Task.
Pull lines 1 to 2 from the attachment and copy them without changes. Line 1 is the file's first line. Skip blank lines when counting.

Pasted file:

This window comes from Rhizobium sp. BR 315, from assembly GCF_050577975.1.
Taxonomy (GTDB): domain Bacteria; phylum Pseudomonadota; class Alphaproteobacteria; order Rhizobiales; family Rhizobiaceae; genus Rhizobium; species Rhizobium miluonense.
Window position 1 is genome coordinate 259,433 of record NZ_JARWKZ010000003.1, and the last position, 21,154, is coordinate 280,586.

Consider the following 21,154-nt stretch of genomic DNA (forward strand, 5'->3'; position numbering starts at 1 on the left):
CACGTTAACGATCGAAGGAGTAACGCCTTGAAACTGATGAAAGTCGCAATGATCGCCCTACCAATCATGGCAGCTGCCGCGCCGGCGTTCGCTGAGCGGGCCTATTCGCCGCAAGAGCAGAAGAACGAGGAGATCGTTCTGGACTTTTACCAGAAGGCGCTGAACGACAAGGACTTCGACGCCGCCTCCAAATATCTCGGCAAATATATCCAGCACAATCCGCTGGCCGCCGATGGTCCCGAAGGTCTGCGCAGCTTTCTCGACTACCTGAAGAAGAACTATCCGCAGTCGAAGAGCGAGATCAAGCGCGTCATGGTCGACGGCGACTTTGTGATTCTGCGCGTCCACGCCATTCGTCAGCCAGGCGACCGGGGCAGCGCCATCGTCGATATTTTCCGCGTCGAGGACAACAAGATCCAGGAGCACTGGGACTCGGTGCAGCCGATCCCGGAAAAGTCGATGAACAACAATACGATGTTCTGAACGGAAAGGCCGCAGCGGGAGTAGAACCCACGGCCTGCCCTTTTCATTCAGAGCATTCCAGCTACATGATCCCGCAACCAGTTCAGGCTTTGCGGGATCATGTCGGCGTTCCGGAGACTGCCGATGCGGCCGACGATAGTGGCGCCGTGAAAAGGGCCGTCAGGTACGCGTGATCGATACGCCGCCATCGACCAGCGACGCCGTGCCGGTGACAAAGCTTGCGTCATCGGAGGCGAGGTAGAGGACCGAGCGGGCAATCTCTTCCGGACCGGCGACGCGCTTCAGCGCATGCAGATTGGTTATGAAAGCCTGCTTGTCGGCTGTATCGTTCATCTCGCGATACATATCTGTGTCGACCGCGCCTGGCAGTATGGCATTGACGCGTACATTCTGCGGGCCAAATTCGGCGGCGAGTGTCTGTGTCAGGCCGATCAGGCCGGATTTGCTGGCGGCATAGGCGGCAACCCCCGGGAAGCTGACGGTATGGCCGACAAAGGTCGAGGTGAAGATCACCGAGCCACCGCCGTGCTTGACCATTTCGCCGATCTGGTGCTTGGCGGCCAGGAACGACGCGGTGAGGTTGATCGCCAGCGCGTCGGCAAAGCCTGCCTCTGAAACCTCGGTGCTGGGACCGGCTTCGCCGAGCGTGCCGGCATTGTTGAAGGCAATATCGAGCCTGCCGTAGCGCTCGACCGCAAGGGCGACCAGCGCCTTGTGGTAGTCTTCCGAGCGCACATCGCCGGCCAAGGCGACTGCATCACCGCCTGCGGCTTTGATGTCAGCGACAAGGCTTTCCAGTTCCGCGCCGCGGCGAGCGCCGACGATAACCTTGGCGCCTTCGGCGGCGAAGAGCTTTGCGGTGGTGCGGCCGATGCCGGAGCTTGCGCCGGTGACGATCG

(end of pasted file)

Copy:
This window comes from Rhizobium sp. BR 315, from assembly GCF_050577975.1.
Taxonomy (GTDB): domain Bacteria; phylum Pseudomonadota; class Alphaproteobacteria; order Rhizobiales; family Rhizobiaceae; genus Rhizobium; species Rhizobium miluonense.